Low-cost and rapidly accessible means to resolve conflicts must be granted to all parties involved (Ostrom 1990: 100). Looking from the global perspective, the involved parties can often be situated at opposite ends of the world, causing an international conflict. Although there are institutions of international environmental law in place, they are mainly for resolving conflict among States. No one could argue that this is an accessible or low-cost option for conflict resolution. Hence, smaller actors are automatically excluded from the discussion about the use of the commons, as they do not possess the means to defend their position.

The seventh principle requires outside authorities to minimally respect the right of appropriators to self-organize, allowing them to enforce their own rules (Ostrom 1990: 101). In the global context, there can be no external authorities since all authorities are involved participants and are influenced by how the global commons are used.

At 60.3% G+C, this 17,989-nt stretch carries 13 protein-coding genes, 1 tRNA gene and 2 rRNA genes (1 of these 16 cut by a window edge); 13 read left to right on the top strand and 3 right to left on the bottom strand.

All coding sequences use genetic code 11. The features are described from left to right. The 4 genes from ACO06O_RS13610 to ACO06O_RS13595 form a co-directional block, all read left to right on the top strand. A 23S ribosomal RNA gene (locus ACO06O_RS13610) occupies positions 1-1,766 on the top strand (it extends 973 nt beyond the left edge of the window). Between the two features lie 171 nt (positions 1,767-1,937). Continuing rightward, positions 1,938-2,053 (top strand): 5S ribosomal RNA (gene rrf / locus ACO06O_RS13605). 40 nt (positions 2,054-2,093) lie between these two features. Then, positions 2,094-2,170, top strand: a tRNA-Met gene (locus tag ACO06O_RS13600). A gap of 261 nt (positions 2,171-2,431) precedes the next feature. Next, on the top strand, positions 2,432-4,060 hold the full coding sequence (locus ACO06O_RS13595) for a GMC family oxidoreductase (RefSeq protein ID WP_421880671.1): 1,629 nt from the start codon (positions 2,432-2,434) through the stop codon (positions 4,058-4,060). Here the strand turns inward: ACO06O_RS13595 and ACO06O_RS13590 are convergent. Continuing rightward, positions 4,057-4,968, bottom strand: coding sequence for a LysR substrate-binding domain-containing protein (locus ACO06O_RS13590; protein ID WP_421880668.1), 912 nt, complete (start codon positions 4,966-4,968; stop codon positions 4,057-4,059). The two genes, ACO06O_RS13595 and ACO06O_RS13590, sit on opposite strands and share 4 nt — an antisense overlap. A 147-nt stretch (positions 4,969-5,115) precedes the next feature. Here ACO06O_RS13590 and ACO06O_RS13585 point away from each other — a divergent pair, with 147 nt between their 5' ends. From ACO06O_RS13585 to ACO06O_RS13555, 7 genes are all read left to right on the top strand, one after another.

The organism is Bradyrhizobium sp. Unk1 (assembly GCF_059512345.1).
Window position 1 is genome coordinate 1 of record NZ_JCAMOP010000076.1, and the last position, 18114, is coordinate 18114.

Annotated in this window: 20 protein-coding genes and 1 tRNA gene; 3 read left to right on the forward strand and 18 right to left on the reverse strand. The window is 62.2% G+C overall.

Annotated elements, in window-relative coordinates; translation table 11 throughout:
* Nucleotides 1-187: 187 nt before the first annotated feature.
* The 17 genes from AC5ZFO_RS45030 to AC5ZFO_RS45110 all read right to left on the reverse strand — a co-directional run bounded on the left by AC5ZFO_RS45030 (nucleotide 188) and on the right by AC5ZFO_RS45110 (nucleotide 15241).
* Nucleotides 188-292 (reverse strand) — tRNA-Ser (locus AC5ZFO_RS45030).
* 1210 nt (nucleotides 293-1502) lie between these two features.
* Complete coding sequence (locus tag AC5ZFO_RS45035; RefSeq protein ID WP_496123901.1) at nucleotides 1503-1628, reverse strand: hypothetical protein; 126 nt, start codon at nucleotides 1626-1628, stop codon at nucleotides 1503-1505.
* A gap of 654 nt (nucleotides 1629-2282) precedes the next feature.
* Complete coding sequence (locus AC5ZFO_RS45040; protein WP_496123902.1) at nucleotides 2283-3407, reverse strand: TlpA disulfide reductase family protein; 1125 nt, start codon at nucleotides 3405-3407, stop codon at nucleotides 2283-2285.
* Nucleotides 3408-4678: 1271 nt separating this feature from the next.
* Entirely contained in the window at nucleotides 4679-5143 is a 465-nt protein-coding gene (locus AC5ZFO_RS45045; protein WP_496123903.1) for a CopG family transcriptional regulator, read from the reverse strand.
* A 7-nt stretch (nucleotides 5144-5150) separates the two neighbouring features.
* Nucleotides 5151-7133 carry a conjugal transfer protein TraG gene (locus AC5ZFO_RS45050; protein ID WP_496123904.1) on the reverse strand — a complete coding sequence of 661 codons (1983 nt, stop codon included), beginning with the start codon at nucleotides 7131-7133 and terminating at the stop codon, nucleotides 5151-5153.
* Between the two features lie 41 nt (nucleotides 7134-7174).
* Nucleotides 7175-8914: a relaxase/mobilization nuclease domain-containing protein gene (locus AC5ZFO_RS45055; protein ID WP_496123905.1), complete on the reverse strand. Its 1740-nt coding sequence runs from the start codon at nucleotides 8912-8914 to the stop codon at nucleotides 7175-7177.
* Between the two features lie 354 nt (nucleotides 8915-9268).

In the last principle Ostrom presents the condition that all the above principles must be organized in nested levels, to establish rules from lower-levels up to higher-levels that complement each other in order to create a long-term interconnected system (Ostrom 1990: 101). The implementation of this principle globally can be even be counterproductive claims Stern (2011). Firstly, as it gives lower-level appropriators the opportunity to externalize costs of degradation. Secondly, contrary to local commons, smaller actors lack the knowledge and the means required to preserve global commons.